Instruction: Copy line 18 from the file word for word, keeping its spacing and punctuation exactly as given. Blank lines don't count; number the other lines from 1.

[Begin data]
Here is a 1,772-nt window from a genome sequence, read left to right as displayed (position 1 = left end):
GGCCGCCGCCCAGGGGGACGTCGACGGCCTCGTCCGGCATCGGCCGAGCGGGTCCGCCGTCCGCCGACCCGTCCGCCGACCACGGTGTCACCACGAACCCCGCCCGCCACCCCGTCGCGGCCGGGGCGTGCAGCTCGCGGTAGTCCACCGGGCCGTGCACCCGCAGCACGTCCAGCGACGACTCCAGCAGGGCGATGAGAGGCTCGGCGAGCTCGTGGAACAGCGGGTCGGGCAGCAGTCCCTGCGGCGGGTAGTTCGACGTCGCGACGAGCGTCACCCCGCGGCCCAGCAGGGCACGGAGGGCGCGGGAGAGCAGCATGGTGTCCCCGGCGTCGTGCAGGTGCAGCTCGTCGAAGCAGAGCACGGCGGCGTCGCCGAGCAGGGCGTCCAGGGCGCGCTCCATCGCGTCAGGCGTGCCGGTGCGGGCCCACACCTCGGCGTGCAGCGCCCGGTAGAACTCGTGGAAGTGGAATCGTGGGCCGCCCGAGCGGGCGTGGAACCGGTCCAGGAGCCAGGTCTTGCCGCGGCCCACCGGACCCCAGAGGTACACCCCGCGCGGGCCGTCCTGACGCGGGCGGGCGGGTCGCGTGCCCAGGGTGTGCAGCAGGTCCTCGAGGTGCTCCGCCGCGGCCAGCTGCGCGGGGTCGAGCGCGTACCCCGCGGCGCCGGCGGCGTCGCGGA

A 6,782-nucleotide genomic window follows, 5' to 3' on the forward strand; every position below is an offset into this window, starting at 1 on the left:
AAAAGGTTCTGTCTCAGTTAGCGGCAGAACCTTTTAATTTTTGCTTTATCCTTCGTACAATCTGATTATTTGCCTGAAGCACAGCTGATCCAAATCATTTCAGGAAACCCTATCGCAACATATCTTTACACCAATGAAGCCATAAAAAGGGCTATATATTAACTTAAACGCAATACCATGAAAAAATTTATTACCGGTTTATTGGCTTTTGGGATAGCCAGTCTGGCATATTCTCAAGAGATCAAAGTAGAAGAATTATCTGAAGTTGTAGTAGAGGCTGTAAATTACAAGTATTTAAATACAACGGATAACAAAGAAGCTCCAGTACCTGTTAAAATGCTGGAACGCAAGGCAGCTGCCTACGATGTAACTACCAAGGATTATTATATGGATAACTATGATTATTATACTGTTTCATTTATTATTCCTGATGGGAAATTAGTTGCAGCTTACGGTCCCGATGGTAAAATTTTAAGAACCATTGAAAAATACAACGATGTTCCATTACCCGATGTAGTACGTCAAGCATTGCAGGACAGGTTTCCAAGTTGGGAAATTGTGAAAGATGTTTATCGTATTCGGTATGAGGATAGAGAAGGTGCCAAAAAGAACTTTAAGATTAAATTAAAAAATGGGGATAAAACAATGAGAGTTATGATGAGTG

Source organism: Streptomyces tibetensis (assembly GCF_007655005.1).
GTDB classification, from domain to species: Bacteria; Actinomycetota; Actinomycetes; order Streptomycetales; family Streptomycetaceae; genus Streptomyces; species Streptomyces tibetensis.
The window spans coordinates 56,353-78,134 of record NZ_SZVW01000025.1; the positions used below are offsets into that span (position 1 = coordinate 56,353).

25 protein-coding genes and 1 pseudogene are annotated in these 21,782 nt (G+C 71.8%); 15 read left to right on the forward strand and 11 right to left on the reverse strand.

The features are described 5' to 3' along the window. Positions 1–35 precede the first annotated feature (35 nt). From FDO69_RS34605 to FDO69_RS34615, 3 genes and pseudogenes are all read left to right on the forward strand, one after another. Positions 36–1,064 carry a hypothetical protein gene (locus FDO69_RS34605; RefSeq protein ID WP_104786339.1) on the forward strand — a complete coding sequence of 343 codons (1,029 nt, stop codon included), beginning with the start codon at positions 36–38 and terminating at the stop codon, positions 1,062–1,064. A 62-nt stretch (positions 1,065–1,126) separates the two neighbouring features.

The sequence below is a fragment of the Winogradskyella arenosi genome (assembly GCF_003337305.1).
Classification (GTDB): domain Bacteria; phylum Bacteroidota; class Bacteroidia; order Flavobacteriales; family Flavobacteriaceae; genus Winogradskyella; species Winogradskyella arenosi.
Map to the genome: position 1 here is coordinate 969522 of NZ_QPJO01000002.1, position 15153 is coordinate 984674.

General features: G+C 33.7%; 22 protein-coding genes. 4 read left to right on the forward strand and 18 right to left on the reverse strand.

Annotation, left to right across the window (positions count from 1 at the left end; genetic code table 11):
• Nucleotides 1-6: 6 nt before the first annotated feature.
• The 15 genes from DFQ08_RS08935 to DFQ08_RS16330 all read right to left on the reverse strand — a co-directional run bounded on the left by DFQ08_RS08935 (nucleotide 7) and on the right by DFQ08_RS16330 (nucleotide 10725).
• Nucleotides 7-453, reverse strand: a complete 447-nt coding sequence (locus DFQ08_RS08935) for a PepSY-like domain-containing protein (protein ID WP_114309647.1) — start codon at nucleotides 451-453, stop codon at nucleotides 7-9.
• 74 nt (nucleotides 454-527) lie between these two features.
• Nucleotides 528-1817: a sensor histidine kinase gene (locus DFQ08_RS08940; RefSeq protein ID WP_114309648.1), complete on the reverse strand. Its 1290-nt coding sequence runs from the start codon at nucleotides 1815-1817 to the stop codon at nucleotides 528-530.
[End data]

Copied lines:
• 74 nt (nucleotides 454-527) lie between these two features.